When i’m writing sociology papers, i want to understand Durkheim’s definition as deeply as possible, not simply have a passing understanding. For this reason, i would ideally have a Durkheim scholar define anomie to grok what Durkheim meant by it. That’s not always possible (although part of the reason why i take sociology classes). Instead, i try to suss it out both through the primary text and through secondary interpretations. Yet, when using secondary interpretations, i really want to understand from where the author is coming.

In anthropology, there is a concept called reflexivity. It is the process by which a research articulates and situates the biases that they bring into a situation, with the knowledge that all data acquired is interpreted and that the researcher’s biases affect that interpretation. Not everything in Wikipedia is a fact – most of it is an interpretation of some concept. Birthdates are facts. Descriptions of theories are interpretations. And the fact of the matter is that scholars rarely have the same interpretation of any theorist (a fact that results in heated debates between scholars that are utterly off-putting or perceptibly trivial to non-academics).

This comes to where i would like the combination of vetted and open portions of an entry. I would love if Wikipedia would allow scholars to write static components to entries with a publicly identified author. Let the Asian Tsunami Disaster be written at first by anyone, but let the scientists have a vetted section that explains how the quake created a tsunami.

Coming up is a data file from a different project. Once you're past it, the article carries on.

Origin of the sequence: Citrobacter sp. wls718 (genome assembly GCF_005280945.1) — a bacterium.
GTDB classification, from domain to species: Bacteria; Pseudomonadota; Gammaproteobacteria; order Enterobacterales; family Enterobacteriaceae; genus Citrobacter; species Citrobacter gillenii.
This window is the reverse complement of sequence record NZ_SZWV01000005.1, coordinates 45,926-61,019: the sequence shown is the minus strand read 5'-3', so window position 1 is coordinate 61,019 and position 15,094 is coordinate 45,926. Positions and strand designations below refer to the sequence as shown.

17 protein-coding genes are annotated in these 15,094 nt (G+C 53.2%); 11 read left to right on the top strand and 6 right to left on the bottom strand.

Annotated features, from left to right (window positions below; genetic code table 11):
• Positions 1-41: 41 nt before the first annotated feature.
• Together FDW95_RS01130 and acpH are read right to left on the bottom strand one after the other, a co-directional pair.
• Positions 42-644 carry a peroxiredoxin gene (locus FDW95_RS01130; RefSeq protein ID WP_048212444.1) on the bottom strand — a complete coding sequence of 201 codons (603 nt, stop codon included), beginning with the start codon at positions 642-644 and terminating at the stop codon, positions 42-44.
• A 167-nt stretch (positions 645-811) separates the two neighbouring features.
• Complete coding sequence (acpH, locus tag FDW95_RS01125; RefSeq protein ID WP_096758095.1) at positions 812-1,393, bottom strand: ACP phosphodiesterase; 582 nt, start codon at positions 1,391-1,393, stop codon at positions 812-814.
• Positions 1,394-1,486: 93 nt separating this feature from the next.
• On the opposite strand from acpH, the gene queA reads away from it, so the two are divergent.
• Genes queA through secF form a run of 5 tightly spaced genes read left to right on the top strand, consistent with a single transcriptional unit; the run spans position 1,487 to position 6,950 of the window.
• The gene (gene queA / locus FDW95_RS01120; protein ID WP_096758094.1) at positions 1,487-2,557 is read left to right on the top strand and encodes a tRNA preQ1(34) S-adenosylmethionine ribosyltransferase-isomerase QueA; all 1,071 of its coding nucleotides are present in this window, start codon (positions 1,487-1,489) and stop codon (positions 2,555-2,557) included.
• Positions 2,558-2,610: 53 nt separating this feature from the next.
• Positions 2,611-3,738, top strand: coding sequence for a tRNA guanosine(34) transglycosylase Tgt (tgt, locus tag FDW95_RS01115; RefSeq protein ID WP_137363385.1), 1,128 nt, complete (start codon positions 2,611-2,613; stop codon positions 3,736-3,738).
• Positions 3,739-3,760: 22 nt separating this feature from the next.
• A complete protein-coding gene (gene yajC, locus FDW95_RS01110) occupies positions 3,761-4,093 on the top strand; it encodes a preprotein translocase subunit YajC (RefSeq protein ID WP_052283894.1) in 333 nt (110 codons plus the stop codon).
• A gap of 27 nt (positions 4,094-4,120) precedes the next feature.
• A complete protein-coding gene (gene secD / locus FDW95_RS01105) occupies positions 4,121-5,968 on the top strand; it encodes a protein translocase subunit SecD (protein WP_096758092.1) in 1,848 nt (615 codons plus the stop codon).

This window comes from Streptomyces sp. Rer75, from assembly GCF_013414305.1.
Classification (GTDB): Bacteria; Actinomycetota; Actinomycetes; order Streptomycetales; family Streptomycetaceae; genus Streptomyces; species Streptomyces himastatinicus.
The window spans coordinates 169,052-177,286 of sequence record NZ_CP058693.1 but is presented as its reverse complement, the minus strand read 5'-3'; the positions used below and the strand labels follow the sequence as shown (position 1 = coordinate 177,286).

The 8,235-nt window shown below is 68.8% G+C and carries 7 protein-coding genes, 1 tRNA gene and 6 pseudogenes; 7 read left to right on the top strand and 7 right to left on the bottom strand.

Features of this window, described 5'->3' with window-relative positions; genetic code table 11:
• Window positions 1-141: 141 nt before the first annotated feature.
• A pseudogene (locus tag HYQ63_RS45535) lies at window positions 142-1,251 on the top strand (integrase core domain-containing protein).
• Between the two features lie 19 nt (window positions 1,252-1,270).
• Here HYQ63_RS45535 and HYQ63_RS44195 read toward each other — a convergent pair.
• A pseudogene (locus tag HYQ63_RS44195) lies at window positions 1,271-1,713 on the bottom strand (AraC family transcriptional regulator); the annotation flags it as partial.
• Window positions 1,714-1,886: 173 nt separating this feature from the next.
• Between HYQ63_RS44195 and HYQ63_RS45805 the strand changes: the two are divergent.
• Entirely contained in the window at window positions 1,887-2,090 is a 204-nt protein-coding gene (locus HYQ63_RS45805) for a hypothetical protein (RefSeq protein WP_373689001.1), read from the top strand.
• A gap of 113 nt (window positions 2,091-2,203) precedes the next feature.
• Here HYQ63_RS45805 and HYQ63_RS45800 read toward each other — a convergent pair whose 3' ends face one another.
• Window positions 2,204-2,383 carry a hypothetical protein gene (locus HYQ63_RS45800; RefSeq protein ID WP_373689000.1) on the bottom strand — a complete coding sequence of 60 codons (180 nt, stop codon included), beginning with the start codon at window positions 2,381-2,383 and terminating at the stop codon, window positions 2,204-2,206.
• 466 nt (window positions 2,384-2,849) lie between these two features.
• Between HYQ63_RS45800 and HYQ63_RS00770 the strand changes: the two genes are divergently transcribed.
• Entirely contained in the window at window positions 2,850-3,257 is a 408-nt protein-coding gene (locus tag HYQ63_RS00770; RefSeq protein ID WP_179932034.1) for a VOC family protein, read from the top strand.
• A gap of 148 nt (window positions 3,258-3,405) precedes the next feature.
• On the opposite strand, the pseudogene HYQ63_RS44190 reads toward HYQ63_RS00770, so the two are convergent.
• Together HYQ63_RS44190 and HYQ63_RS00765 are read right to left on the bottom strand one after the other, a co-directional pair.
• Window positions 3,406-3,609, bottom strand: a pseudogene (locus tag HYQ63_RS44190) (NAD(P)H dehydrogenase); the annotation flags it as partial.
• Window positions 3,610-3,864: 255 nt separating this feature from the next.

Now, i totally agree with Clay that Wikipedia is a system not a product (another reason that the label encyclopedia is poor). Britannica and Wikipedia are both brands. Britannica’s says that each entry is well-researched and every effort is being made to convey the entire picture. The Wikipedia brand does not guarantee the same efforts nor does it guarantee equal quality between entries. It is an open-source brand that says that there is an equal opportunity for entries to be written. Different brands, different expectations, different quality.

I am not skeptical about Wikipedia – i value it intensely. But i don’t give it authority simply because it is open-source. I don’t buy into that religion.

I also believe that there is something to be said about expertise. The eccentric PhDs with their narrow focus have spent years dedicated to understanding very particular areas of knowledge. They are invested in the accuracy of a particular topic, understand the different debates and are deeply aware of the consequences of poor interpretation. They research things actively, trying to express all sides. It is not simply their authority that makes their descriptions have weight – it is also what they have to lose if they fuck up. Academics and public intellectuals risk far more when they assert bad interpretations than people whose job description does not include intellectual evolution and educating the next generation.

PS: I *love* the fact that there is a burgeoning intellectual discussion on this topic in which so many people are talking.

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2 comments to On a Vetted Wikipedia, Reflexivity and Investment in Quality (a.k.a. more responses to Clay)